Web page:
One Day in Gaza award-winning documentary

Palestinans on the ‘March of Return’ struggle to breathe after Israeli forces fire teargas directly at them

One Day in Gaza

Shown on BBC 2 Monday 13 May 2019

Now available on BBC iPlayer

MADE by award-winning documentary maker Olly Lambert, One Day in Gaza pays tribute to the heroism and determination of Palestinians to be free, and confirms the cold-blooded ruthlessness of a nervous Zionist state.

The documentary examines moment by moment what happened on the fateful day of 14th May 2018.

What started as a day of mass protest at Gaza’s border with Israel, would end as one of the most deadly in Gaza for a generation.

For weeks, Palestinians had been protesting along the border fence, but tensions were running particularly high due to the opening of the new United States embassy to Israel in Jerusalem – the controversial step ordered by Donald Trump.

As Ivanka Trump, Jared Kushner and other senior US officials gathered in Jerusalem to inaugurate the new embassy, tens of thousands of Palestinians gathered at sites along the Gaza border, barely 40 miles away.

But as the sun set, over 60 Palestinians were dead or dying, and over 2,000 lay injured, many by live ammunition.

The UN accused the Israeli military of carrying out war crimes and crimes against humanity.

Drawing on more than 120 hours of archive footage filmed on both sides of the border that day – including exclusive videos released by both Hamas and the Israel Defence Forces – this film reveals the cold-blooded preparation and actions of Israel and graphically shows the human toll of the day.

Early on, one Palestinian says: ‘We went for a walk to look at the fence.’

Another says: ‘The night before I said to myself we are going to give them – hell.’

The narrator points out: ‘The 14th of May was also the 70th anniversary of the founding of Israel.’

Alongside images of Palestinians gathering with their flags, there are chants of ‘This land is ours.’

The film cuts to an Israeli woman who filmed the Israeli military build-up on the border.

It also features exclusive interviews with senior commanders and intelligence officers from the Israel Defence Forces.

The IDF Southern Commander says: ‘We prepared for rioters. I was responsible to prevent terorrists.’

A Palestinian woman recalled: ‘We made a human shield for the men.’

A young Palestinian says: ‘I wanted to see the face of my enemy.’

The film explains that Israel has cameras along the fence and cuts to show female IDF staff monitoring the situation from a control centre in southern Israel.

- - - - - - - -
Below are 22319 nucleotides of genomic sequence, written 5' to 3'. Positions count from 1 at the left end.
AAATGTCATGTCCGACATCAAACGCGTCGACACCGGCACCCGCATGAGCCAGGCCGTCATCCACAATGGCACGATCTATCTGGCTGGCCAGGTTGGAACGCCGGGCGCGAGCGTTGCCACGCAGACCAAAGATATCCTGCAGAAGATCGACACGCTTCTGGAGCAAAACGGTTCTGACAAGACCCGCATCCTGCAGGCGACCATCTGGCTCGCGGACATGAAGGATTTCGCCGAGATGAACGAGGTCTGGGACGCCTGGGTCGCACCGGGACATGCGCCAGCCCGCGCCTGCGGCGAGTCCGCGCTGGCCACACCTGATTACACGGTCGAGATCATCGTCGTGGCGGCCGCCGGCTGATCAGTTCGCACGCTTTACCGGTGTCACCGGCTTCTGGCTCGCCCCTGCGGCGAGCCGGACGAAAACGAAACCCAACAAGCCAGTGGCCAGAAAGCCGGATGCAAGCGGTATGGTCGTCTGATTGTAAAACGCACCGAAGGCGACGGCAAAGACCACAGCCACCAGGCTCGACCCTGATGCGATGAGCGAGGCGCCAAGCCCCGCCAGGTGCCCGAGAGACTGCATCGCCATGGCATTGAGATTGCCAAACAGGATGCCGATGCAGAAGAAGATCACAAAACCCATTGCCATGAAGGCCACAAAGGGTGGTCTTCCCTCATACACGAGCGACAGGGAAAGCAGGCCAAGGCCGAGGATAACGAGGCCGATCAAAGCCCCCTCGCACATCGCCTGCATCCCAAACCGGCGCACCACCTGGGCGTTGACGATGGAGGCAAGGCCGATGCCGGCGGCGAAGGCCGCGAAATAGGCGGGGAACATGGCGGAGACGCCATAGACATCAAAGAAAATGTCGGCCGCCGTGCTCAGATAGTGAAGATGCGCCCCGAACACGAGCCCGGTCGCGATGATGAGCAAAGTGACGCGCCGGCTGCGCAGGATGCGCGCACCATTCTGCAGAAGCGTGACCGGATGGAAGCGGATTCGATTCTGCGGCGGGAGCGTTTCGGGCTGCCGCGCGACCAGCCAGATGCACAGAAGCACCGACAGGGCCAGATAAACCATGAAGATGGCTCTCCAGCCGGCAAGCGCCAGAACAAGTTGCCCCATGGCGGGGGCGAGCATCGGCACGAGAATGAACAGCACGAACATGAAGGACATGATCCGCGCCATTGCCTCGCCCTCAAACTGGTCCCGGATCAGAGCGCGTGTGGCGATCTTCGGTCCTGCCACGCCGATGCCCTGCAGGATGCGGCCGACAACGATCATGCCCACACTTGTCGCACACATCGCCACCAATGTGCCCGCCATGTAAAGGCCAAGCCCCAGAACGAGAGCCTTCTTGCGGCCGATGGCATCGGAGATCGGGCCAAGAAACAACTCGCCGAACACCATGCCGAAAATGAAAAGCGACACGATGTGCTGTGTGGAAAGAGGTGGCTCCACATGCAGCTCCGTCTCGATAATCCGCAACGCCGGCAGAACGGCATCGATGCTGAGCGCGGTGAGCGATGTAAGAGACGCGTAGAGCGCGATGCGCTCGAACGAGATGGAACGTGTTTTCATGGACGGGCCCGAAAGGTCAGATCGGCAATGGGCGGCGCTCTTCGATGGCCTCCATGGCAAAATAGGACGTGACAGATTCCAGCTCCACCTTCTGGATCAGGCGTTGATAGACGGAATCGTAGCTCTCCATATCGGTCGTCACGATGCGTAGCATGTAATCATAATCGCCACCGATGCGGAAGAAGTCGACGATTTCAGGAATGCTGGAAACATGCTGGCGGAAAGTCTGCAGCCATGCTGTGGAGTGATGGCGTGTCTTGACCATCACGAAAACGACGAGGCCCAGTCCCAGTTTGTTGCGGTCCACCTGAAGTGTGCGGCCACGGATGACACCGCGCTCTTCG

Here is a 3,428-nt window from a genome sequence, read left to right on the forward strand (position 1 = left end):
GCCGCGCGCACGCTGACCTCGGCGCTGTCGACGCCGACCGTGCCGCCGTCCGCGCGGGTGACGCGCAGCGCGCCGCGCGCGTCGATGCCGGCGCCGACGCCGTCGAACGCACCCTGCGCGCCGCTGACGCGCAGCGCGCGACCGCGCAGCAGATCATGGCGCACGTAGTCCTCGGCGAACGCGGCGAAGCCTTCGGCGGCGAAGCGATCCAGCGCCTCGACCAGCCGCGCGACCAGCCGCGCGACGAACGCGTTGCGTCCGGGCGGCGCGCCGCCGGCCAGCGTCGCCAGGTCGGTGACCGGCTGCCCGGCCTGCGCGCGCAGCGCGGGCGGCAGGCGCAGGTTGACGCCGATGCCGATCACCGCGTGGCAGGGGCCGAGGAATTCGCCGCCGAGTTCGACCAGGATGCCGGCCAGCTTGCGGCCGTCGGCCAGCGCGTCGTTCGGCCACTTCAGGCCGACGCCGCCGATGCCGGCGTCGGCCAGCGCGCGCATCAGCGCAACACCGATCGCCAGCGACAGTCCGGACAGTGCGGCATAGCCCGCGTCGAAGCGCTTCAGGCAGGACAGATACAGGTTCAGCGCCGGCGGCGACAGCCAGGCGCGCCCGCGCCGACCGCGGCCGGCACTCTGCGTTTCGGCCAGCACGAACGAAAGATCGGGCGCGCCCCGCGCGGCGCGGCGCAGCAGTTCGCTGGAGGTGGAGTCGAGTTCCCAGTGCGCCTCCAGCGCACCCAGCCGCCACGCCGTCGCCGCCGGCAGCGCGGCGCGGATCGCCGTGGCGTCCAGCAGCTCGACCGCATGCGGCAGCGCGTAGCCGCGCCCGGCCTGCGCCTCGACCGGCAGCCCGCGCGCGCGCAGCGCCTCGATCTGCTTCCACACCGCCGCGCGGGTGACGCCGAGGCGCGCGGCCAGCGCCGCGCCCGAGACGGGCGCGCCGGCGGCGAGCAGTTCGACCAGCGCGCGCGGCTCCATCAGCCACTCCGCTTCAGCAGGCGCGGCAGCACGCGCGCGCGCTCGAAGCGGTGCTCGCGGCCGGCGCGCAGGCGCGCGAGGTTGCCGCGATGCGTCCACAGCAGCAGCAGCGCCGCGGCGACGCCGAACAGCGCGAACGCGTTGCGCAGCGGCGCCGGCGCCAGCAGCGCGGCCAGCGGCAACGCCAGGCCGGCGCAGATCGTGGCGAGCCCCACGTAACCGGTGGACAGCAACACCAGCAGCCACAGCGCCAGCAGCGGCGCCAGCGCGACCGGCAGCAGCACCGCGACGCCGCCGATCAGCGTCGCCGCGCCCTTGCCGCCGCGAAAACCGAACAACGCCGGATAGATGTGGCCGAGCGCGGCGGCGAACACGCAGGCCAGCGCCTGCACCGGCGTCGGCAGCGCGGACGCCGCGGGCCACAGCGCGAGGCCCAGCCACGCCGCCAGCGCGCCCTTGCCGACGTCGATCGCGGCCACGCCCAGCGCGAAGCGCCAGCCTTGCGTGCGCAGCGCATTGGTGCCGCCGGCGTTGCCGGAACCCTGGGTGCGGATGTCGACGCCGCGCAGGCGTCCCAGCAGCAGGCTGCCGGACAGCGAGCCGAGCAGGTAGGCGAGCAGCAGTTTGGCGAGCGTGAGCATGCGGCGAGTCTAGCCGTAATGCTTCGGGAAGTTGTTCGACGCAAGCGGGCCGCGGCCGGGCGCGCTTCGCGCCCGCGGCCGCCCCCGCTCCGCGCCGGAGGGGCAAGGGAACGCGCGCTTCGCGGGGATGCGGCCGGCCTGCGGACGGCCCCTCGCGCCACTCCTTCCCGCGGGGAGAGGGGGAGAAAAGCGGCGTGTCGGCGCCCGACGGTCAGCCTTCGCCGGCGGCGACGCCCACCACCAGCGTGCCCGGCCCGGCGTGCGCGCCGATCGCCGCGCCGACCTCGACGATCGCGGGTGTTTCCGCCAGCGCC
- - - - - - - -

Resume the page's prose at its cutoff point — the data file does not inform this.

They communicate with soldiers and officers on the ground by phone.

A female Israeli Intelligence officer, whose face is not shown, says: ‘First we must protect our villages. Young girls (in the control centre) have so much responsibility. We have young soldiers as well.’

The film shows Israeli loudspeakers warning the IDF will shoot people dead.

The IDF commander claims of the Palestinian demonstration: ‘Clearly it was peaceful but that wasn’t the issue. It wasn’t a civilian event, it was a military event.’

The film captures snipers wounding Palestinians.

The mother of a Palestinian woman who tried to cut the fence says ‘she became the snipers’ enemy.’

The film carries interviews with political leaders of both Hamas and Islamic Jihad and civilians who were present on both sides of the border.

It shows the use of drones to drop a barrage of gas and Palestinian victims writhing on the ground, burned and in agony, with medics and fellow protesters desperately pouring water on their welts.

A Hamas deputy leader says: ‘It is wrong to describe an organisation resisting occupation as terrorist.’

An Islamic Jihad leader says: ‘We wanted a more peaceful struggle.’

Palestinian witnesses said that Israelis were firing at random.

One paramedic was shot in the chest despite wearing an orange paramedic vest, and died in hospital.

The film notes that no Israelis were hurt.

The IDF spokesman claims: ‘Guidance said be proportionate, only shoot when necessary. We defended our villages, our sovereignty.’

The IDF commander admits of ‘people identified as going back and forth’ and orders were to shoot them in the leg.

In Gaza City, UN representative Goldrick says the wounded were flooding into the hospitals ‘there was a log jam’, hospitals which had only eight or ten beds had to cope with over a thousand patients.

Medecins Sans Frontieres adds that ‘patients were everywhere’.

Goldrick says that ‘some died waiting’ for treatment.

The film narrator notes: ‘Doctors discovered the IDF shot over 1,000 Palestinians, most of these people were shot in the leg.’

The film shows the triumphal ceremony in Jerusalem where Ivanka Trump declares the US Embassy open and Israeli PM Netanyahu crows: ‘We are in Jerusalem and we are here to stay.

‘Our great soldiers are protecting the borders of Israel as we speak today.’

With drones dropping a barrage of gas and the death toll rising in Gaza, Hamas and the Great March of Return organisers call for the end of the demonstrations.

One disappointed Palestinian says ‘the plan was to cross over but we did not cross over’ the border.

The IDF commander claims: ‘We accomplished our mission well’ and that his troops ‘showed incredible restraint’.

A Hamas spokesman says: ‘We did not expect the occupation would shoot so many people.’

The closing credits remind that over 60 Palestinians were dead or dying, and over 2,000 lay injured, many by live ammunition, and that the UN has accused Israel of carrying out crimes against humanity and war crimes.